Oscar C. Boldt, the third-generation leader of The Boldt Company, the Wisconsin-based general contractor with 14 offices across the U.S., passed away June 9 from natural causes at the age of 96.
Boldt, known to friends and business associates as O.C., had been with the company his grandfather, Martin, founded in 1889 for 72 years. Over more than half a century, Boldt transformed a family business that once teetered on the verge of bankruptcy into one of the country’s largest construction firms that generates around $1 billion in annual revenue and employs 2,000 workers.
“Oscar built a business based on honesty, and fairness, hard work, performance and a passionate love for construction,” said President and COO Dave Kievet. “These are principles that guide our team members on a daily basis and are the foundation of our culture.”
Boldt’s son Tom, the company’s CEO, who with his mother, Pat, was at his father’s side when he died, noted that Oscar maintained a deep connection with the organization. “He loved the company and the positive impact it has had on so many customers and communities. He was excited about what we will be capable of in the future. And, he wanted us to have fun doing it.”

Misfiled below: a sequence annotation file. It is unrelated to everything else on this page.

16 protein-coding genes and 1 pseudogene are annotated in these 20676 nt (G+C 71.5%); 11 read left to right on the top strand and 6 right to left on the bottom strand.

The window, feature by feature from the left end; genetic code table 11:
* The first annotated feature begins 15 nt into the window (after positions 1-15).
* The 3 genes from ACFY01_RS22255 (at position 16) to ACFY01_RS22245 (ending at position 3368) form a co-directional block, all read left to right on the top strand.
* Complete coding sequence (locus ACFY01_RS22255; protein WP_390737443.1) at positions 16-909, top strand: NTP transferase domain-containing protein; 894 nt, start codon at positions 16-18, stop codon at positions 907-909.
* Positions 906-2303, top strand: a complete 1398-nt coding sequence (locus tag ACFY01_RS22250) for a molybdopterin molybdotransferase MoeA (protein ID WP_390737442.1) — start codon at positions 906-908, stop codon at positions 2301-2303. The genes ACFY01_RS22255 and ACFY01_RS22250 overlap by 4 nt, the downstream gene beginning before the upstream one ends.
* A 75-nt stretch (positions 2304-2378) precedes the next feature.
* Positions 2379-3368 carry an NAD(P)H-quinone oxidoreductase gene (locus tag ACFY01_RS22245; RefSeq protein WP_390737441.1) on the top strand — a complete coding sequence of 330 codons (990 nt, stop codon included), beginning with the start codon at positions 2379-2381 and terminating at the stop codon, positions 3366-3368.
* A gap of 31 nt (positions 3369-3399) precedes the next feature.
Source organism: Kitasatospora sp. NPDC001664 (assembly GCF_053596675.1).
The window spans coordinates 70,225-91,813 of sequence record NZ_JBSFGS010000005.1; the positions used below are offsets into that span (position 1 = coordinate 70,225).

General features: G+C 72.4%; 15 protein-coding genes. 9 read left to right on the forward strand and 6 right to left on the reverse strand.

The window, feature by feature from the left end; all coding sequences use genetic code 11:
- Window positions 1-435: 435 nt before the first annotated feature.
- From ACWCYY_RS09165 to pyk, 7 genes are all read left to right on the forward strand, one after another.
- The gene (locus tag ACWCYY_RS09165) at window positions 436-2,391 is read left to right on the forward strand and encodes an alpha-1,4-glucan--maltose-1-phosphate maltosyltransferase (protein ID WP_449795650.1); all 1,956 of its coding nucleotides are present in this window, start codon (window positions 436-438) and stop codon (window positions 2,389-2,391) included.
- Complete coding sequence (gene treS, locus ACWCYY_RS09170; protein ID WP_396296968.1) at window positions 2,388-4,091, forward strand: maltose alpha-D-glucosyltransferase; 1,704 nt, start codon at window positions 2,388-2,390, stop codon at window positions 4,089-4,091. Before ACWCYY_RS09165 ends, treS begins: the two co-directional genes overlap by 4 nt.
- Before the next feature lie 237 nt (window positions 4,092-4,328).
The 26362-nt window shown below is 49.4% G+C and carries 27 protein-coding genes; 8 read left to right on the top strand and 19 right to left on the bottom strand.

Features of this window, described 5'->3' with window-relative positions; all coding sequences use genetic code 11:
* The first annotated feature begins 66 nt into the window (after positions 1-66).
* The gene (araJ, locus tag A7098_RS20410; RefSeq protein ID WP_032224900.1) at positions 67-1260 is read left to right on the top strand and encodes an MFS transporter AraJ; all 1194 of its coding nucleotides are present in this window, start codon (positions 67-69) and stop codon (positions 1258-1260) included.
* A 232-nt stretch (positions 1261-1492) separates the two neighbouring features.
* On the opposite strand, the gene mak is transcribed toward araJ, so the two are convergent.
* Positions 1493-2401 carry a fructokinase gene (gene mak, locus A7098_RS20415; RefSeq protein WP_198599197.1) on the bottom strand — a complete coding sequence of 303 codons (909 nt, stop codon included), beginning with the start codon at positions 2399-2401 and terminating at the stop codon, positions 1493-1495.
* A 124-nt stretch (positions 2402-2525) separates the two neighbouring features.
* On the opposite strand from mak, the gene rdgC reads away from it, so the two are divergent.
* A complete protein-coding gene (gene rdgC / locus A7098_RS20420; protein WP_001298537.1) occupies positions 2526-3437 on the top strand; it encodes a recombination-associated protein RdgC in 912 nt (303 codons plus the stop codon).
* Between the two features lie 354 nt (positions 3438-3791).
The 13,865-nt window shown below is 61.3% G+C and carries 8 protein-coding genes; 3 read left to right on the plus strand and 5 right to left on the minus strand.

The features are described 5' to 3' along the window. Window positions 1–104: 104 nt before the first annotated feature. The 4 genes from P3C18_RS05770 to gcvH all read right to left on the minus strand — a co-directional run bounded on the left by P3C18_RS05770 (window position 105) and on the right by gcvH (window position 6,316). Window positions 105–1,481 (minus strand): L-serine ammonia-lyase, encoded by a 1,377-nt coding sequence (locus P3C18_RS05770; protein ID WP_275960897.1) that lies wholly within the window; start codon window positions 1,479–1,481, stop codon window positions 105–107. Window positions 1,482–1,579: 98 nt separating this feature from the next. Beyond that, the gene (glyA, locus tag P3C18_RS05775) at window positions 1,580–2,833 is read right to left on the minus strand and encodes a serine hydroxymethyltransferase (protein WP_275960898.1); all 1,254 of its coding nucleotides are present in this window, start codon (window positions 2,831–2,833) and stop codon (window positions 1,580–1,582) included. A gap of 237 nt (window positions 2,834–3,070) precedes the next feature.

A graduate of the University of Wisconsin-Madison, where he earned a civil engineering degree, Boldt served as a B-24 navigator in the Air Force during World War II. After the war, he joined the company, and assumed its leadership reins from his father, Oscar J. Boldt, in 1950.
During his tenure, The Boldt Company, headquartered in Appleton, Wis., built many local landmarks, including the Fox Cities Performing Arts Center, and multiple healthcare facilities.
Aside from his business achievements, Boldt was a philanthropist. According to local news reports, he and his wife—who married in July 1949—regularly donated half of his annual income to church, charities, colleges, and local arts organization. They also served on numerous nonprofit boards, including the Appleton Medical Center.
Boldt’s accolades include honorary degrees from Ripon College and Lawrence University, and a Distinguished Contractor Award from the American Society of Civil Engineers. In 2000 he was inducted into the Paper Industry International Hall of Fame.
The family is planning a private funeral and memorial service for a later date.